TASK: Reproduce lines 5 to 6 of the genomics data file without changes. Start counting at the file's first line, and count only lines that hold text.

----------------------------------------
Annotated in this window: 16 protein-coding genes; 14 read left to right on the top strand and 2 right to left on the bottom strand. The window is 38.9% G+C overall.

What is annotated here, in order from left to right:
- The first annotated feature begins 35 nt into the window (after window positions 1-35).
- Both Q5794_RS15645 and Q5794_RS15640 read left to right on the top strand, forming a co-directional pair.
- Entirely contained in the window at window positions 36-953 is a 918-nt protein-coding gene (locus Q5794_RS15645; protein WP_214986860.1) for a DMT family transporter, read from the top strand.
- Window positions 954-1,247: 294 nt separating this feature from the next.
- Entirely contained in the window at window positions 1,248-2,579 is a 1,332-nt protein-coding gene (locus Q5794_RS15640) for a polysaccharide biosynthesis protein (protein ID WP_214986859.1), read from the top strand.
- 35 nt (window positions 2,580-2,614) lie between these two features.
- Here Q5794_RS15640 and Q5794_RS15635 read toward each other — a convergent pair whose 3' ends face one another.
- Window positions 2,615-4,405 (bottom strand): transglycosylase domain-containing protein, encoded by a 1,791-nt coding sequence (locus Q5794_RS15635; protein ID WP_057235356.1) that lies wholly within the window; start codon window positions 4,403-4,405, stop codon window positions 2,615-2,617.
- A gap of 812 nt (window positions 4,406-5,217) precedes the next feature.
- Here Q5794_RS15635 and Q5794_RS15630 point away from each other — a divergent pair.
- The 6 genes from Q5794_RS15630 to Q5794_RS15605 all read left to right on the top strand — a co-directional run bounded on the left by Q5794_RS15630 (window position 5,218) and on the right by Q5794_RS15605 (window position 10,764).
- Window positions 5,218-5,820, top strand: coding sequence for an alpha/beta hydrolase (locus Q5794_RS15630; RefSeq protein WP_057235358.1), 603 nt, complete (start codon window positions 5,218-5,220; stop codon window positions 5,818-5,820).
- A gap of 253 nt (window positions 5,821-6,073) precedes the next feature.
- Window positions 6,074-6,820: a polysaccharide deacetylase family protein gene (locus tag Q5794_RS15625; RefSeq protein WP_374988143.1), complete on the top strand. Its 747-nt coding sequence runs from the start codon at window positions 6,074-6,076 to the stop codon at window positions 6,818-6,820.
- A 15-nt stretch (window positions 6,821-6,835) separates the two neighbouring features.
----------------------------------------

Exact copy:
- Entirely contained in the window at window positions 36-953 is a 918-nt protein-coding gene (locus Q5794_RS15645; protein WP_214986860.1) for a DMT family transporter, read from the top strand.
- Window positions 954-1,247: 294 nt separating this feature from the next.